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3.10.1 Monitoring end-to-end lag (LEE)

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End-to-end lag ("LEE") is the time it takes from the origin of an event in an external source to its final delivery by Striim to an external target.

A low and stable LEE is desirable. A high but stable LEE indicates either that Striim is reading stale data from the source or a window or some other component in the Striim application is holding data for a significant time. A continuously increasing LEE indicates that events are being received from the source faster than the target can handle them, which might indicate that you should consider Creating multiple writer instances or reducing network bottlenecks between Striim and the external target.

To see which sources and targets support LEE in this release, see Readers overview and Writers overview.

Note: For accurate LEE calculation with SQL Server sources, the Fetch Transaction Metadata property must be set to True (see MS SQL Reader properties).

Viewing LEE

  • In the Web UI: Go to the Monitor page. Under App Overview, click the application containing the target, then click Targets > End to End Lag to display a line chart of LEE in milliseconds over time. If the target has multiple sources, you will see a chart for each.

    LEE_web_UI.png
  • In the console: REPORT LEE; will return the LEE for each source-target combination in the cluster, the time each was measured, and the start time type (see discussion of "Start time types" below).

    +----------------------------------------------------------+----------------------------------------------------+----------------------------------+----------------------------------+----------------+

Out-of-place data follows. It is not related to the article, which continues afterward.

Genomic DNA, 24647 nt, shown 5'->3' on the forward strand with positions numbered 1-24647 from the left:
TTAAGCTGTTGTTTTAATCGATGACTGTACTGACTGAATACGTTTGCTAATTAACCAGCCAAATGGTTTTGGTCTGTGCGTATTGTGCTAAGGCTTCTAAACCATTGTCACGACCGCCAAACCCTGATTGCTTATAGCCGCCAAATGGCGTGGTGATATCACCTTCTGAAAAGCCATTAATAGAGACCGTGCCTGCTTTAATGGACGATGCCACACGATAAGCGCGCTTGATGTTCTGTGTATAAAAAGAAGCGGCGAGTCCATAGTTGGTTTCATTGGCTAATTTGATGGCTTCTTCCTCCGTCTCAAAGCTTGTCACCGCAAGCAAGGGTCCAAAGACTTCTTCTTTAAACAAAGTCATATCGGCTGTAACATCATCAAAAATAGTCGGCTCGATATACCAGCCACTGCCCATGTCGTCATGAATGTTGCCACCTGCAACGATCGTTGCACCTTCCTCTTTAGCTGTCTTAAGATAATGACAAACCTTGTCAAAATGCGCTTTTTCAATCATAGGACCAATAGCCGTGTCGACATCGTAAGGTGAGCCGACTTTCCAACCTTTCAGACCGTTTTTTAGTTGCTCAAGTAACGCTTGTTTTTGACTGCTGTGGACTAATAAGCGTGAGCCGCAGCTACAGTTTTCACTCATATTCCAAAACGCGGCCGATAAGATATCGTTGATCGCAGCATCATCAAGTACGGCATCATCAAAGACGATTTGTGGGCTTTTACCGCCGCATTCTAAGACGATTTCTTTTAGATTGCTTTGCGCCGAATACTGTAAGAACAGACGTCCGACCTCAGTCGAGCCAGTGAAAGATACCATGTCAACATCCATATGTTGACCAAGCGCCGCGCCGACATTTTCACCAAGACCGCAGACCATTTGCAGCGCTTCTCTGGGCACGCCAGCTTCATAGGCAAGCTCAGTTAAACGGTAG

|                          Source                          |                       Target                       |  Lag End-to-End (LEE) (seconds)  |           Measured At            |  Source Time   |
    +----------------------------------------------------------+----------------------------------------------------+----------------------------------+----------------------------------+----------------+
    |              ns2.PGCDC1 (PostgreSQLReader)               |              ns2.testOut (FileWriter)              |              0.056               |  2020-06-27 02:17:34.844 PM PDT  |      Idle      |
    |   SamplesDB2Kafka.ReadPostgresTables (DatabaseReader)    |  SamplesDB2Kafka.WriteToKafkaTopic (KafkaWriter)   |              0.089               |  2020-06-27 11:51:27.740 AM PDT  |      Idle      |
    |  SamplesDB2File.ReadPostgresTablesFile (DatabaseReader)  |      SamplesDB2File.WriteToFile (FileWriter)       |             189.689              |  2020-06-27 11:51:37.547 AM PDT  |    Observed    |
    |     SamplesDB.ReadPostgresTablesDB (DatabaseReader)      |  SamplesDB.WriteToPostgresTable (DatabaseWriter)   |              1.656               |  2020-06-27 02:26:47.845 PM PDT  |    Observed    |
    |              ns1.CsvDataSource (FileReader)              |           ns1.PosAppFileOut (FileWriter)           |              0.319               |  2020-06-27 11:18:06.294 AM PDT  |    Observed    |
    |              ns2.PGCDC2 (PostgreSQLReader)               |              ns2.testOut (FileWriter)              |              0.032               |  2020-06-27 02:17:44.866 PM PDT  |      Idle      |
    +----------------------------------------------------------+----------------------------------------------------+----------------------------------+----------------------------------+----------------+